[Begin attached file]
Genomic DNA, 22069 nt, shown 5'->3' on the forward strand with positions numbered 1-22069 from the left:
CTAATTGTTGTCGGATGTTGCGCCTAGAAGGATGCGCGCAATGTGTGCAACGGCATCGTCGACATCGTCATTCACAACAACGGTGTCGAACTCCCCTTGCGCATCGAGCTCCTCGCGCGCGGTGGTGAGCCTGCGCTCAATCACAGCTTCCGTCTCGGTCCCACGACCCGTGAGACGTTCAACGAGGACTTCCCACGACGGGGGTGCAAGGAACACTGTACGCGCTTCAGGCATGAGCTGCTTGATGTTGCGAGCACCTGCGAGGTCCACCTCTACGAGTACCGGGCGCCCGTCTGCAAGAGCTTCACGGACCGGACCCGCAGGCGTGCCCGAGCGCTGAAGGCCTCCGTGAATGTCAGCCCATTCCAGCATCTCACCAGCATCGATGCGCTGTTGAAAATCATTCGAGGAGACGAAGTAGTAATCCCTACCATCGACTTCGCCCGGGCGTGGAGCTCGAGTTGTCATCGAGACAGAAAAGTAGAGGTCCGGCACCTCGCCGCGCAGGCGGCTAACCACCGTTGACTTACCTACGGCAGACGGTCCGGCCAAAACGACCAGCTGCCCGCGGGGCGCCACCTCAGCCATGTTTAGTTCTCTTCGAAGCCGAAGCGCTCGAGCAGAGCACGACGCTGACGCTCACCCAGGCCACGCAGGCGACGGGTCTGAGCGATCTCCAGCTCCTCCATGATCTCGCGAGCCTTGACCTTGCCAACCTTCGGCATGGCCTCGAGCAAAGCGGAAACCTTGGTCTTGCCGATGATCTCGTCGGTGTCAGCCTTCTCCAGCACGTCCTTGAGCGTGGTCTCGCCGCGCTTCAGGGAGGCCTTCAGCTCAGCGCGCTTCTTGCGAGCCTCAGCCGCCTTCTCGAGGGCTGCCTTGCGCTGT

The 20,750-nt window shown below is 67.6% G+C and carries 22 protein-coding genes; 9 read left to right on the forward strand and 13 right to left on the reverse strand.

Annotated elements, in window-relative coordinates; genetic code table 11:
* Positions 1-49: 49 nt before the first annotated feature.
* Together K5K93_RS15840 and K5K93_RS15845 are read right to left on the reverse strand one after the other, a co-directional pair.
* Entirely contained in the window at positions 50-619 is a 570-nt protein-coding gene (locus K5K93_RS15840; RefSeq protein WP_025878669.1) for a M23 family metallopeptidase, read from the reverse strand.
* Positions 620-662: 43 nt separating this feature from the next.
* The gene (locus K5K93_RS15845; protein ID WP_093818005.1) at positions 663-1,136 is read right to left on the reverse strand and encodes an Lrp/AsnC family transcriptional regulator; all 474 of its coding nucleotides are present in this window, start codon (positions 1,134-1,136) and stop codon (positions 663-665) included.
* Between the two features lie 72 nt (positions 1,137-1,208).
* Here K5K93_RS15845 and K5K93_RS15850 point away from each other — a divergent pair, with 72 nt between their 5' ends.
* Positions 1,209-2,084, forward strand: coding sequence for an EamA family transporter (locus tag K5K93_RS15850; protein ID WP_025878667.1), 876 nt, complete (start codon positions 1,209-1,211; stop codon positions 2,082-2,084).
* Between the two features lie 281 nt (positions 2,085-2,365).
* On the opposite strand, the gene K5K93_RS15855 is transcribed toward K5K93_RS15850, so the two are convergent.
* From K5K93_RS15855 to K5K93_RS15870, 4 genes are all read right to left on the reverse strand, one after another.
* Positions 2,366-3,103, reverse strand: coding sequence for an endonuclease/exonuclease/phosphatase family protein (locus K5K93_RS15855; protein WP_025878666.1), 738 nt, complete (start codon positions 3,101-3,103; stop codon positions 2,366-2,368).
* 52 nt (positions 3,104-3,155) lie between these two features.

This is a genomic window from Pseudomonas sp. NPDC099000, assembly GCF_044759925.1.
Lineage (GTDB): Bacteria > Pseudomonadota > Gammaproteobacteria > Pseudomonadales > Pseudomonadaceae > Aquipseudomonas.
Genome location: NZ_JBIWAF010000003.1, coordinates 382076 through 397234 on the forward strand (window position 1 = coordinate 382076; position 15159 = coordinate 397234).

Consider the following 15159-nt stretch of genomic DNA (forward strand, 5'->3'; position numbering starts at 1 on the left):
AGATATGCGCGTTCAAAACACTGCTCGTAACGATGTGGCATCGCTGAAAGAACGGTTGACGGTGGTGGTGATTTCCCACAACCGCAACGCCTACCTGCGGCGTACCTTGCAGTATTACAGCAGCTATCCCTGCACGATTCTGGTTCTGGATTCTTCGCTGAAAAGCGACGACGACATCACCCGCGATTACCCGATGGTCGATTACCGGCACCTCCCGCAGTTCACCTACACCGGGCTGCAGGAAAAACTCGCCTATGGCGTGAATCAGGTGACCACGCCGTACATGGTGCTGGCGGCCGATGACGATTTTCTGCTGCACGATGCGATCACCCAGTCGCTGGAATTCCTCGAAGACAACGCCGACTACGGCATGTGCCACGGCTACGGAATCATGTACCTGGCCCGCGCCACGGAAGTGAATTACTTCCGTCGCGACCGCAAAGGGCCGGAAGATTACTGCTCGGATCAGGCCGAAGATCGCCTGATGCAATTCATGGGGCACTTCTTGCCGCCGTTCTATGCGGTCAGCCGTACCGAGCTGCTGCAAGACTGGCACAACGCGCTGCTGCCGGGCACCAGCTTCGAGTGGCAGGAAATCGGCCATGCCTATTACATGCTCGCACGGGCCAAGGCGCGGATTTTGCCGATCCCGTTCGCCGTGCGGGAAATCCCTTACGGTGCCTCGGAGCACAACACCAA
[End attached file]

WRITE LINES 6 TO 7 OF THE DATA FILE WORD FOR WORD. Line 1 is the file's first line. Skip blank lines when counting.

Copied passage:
* Together K5K93_RS15840 and K5K93_RS15845 are read right to left on the reverse strand one after the other, a co-directional pair.
* Entirely contained in the window at positions 50-619 is a 570-nt protein-coding gene (locus K5K93_RS15840; RefSeq protein WP_025878669.1) for a M23 family metallopeptidase, read from the reverse strand.